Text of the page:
If you’re between the ages of 19 and 24, get your provisional licence, take your CBT and pass your theory and practical tests, you qualify for the A2-licence category which, in simple terms, is restricted to bikes of up to 47bhp.
But with more and more A2-specific bikes coming onto the market, not to mention increasing options for larger, A2-restricted machines (which we’re not dealing with here) which should you go for? Here’s our pick of the latest and best purpose-built A2 bikes…
Like BMW, Suzuki were relative late-comers to the A2 category with this GSX250R only arriving last year. Don’t be too swayed by its GSX-R1000-alike styling (the MotoGP-inspired blue livery is £100 more) either as this is no fire-breather. Instead, being based on the tame Inazuma 250, the GSX is intended as a bike that’s completely unthreatening to ride – yet one with all the style and pose potential of a full bore sportster. The liquid-cooled, four-stroke parallel twin produces just 24bhp and its chassis is fairly basic. On the plus side it looks brilliant, is completely unintimidating and reasonable value making it an introduction to sports-style bikes that’s about as friendly and easy as you can get.
Another A2 newcomer for 2018 that’s definitely worth a look. The new CB300R is the middle offering in Honda’s all-new, ‘Neo Sports’, naked roadster family which also includes the CB125R and CB1000R. All three share similar, aggressive, pared-down roadster styling neatly contrasted with quality touches such as LED lights, inverted forks, wavy disc brakes and TFT clocks that are all benchmarks in this class now. The liquid-cooled, single-cylinder powerplant, meanwhile, in putting out 31bhp @ 8500rpm, might trail behind bigger, punchier A2 rivals such as Honda’s 500 twins or KTM’s cutting edge singles, but is solid, flexible and enough for many – and all with reassuring Honda quality and reliability.
Upstart Austrian manufacturer has its roots in off-road and supermoto and its lightweight road singles reflect that heritage with an emphasis on perky performance, lary style and lively handling. In the A2 category, its 390 Duke and faired sports sibling, the RC390, which share most of the Duke’s mechanicals, are the fun-packed jokers in the A2 pack. Both are light, funky and, powered by the same, liquid-cooled, 373cc single putting out a respectable 44bhp, a hoot to ride, especially around town. Their diminutive size, light weight and slimness count against them over distance or for larger riders but the orange Austrians are still very tempting buys.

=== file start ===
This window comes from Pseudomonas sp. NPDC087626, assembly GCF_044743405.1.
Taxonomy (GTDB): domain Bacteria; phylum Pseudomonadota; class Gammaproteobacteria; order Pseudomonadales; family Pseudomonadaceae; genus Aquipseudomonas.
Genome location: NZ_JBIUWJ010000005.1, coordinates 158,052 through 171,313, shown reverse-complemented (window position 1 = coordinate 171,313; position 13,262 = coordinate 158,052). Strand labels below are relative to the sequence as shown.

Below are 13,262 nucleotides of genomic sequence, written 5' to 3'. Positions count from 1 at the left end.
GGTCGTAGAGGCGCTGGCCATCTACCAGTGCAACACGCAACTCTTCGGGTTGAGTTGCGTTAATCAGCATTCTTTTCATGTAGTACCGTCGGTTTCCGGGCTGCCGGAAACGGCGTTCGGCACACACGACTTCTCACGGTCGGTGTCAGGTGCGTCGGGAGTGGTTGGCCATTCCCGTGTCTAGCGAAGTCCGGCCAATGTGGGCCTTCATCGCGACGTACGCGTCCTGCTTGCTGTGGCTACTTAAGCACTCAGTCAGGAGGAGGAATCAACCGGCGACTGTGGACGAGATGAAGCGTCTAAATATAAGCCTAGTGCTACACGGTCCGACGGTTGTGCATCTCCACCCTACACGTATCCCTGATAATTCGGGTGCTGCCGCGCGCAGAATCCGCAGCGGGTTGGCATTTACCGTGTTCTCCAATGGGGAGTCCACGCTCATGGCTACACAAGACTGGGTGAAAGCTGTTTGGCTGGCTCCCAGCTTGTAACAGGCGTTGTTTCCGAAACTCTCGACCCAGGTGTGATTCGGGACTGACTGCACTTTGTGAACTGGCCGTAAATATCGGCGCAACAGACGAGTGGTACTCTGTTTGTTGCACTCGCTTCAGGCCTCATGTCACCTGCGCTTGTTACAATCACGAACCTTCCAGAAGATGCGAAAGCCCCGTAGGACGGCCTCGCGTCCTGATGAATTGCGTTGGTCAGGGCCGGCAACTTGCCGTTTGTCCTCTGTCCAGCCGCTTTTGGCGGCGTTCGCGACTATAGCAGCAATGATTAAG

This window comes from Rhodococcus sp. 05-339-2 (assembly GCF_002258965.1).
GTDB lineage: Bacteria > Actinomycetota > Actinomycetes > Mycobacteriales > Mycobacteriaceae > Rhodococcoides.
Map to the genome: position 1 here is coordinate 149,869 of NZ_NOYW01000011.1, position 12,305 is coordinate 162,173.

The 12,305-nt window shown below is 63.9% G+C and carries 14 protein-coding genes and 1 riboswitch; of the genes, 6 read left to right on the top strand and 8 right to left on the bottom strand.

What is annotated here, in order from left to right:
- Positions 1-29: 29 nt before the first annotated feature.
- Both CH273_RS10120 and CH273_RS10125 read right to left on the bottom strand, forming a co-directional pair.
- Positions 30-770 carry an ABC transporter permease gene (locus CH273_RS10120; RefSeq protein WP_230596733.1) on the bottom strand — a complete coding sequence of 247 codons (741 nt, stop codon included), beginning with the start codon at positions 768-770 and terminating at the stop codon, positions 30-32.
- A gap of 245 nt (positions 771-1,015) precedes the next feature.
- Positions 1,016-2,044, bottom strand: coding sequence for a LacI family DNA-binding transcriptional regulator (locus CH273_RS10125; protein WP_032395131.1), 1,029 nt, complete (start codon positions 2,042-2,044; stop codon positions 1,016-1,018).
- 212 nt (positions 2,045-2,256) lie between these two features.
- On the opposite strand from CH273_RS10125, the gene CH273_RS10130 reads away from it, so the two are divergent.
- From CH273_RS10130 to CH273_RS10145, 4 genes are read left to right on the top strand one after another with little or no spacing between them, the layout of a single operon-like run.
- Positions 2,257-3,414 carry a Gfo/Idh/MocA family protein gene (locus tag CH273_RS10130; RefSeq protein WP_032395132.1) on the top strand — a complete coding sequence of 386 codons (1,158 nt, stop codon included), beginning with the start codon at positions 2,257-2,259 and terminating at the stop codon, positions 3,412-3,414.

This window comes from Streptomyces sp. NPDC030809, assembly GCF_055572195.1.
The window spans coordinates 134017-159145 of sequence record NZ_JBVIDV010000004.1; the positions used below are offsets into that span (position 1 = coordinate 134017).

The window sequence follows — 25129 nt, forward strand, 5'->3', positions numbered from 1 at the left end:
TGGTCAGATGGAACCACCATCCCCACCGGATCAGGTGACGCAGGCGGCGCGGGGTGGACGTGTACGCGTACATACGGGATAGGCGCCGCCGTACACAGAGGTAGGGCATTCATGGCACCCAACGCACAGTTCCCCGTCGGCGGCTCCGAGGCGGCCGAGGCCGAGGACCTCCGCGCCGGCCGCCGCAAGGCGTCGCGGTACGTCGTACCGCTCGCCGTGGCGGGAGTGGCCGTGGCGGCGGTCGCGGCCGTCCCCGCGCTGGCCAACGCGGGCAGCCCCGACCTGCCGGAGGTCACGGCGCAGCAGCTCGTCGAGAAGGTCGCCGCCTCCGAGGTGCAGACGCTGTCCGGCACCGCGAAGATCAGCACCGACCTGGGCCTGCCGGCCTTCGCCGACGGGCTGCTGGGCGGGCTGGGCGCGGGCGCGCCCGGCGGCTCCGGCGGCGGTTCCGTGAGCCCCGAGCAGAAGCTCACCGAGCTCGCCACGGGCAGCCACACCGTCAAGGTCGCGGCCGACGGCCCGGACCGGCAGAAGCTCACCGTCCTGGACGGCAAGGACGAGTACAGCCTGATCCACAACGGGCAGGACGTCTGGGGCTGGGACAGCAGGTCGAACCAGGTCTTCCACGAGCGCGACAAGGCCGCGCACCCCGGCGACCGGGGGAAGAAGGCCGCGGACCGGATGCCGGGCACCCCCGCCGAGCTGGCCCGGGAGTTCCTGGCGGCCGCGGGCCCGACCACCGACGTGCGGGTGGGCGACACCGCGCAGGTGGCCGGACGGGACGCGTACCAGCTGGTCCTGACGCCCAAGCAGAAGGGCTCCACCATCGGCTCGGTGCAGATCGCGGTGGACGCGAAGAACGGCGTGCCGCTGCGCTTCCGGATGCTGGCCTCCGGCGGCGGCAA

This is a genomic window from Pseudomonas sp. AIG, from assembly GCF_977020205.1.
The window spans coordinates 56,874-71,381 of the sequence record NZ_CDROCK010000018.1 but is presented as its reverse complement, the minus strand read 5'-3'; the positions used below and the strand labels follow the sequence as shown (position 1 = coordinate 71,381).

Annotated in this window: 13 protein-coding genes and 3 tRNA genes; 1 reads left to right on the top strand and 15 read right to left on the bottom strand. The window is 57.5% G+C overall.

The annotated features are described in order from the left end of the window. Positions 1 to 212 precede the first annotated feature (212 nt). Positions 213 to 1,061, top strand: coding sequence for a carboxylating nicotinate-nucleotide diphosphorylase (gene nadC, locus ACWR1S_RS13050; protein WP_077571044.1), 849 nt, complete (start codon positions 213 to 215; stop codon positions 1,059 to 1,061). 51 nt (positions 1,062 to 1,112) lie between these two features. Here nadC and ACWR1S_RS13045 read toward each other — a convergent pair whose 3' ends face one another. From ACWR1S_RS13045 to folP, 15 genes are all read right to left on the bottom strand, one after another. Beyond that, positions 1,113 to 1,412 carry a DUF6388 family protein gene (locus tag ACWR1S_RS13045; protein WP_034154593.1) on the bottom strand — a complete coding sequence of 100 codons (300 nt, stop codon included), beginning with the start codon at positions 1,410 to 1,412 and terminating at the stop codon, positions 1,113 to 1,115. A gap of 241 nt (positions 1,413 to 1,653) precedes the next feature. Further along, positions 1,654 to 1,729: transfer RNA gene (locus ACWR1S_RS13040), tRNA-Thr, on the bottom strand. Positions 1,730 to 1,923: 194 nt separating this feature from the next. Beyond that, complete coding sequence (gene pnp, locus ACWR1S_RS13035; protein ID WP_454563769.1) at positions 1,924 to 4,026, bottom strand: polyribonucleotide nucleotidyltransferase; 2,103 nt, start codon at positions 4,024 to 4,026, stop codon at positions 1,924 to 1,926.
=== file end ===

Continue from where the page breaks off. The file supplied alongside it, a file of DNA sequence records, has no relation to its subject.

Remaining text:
Like most manufacturers, Yamaha offers a dedicated, A2-compliant bike in both sports and naked roadster variants. In Yamaha’s case these take the form of the YZF-R3 sportster, introduced in 2015, and the naked, more upright MT-03 which followed a year later. Both are built in Indonesia to keep costs low and are based around the same, perky, 321cc, 41bhp parallel twin motor. The R3 is entertaining yet versatile and one of the better sports offerings while the naked MT is even easier and more manageable to ride and cheaper, too. Both, however, lack the flashier spec of some rivals and are, arguably, a little anonymously styled.
New last year this ‘junior’, A2-friendly adventure-styled machine is the latest addition to Kawasaki’s popular and versatile Versys range. It’s based on the mechanicals and powertrain of the old, outgoing Ninja 300 sportster using that bike’s 296cc parallel twin producing 40bhp at 11,500rpm. The chassis, meanwhile, though tall and with decent weather protection, has a usefully low seat height while a variety of luggage options are available as well. For taller riders or those wanting the adventure bike style it’s worth considering.
New-for-2018 successor to Kawasaki’s long-lived and perennially-popular Ninja 300 (and before that the Ninja 250R) is an improvement in every respect. All-new, Euro4 compliant parallel twin now sweeps 399cc (up from 296) and puts out 44bhp (from 39); the new, H2R-style, tubular steel trellis frame is lighter than the old (and notably racier than, say, Honda’s CBR500R) yet is still comfortable, novice-friendly and versatile. While, best of all, though, it’s also got racier, ZX-10R-alike styling and improved brakes and clocks. Along with the Honda, the best sports-styled A2 bike out there.
Introduced in 2014 as the sports variant of Honda’s all-new, purpose-built, three-strong, 47bhp, 500cc twin family, the CBR was designed to fully exploit the new regulations in terms of performance but also, in typical Honda vein, be a quality, affordable machine in its own right. It succeeds on all counts. As a full, 471cc, 47bhp, parallel twin it’s substantial yet in no way intimidating The chassis is nimble, manageable and comfortable. It’s decently equipped and stylish (especially since a 2016 update which brought sharper styling plus tweaked and now preload-adjustable forks) and yet, due to its fairly basic components, modular approach and the fact it’s built in Malaysia, it’s impressively affordable, too. The other variants, meanwhile, are just as good and include the adventure-styled CB500X at £5949, the roadster, the cruiser CMX500 Rebel at £5599 and the roadster CB500F at £5449.
Ducati’s retro-inspired, novice-friendly Scrambler family, first launched in 2016, has been one of motorcycling’s success stories of recent years due to their easy charm and accessibility. Most are powered by 800cc versions of the famous Bologna V-twin, but the Sixty2 is aimed specifically at A2 licence-holding novices. Its smaller, 400cc engine produces 40bhp and, with softer, cheaper suspension and a narrower rear tyre, delivers an easier, friendlier ride, as well. In every other respect, though, it’s still a pukka Duke Scrambler and, although tempting at a full £1000 less than the full fat Scramblers, is still one of the pricier options here.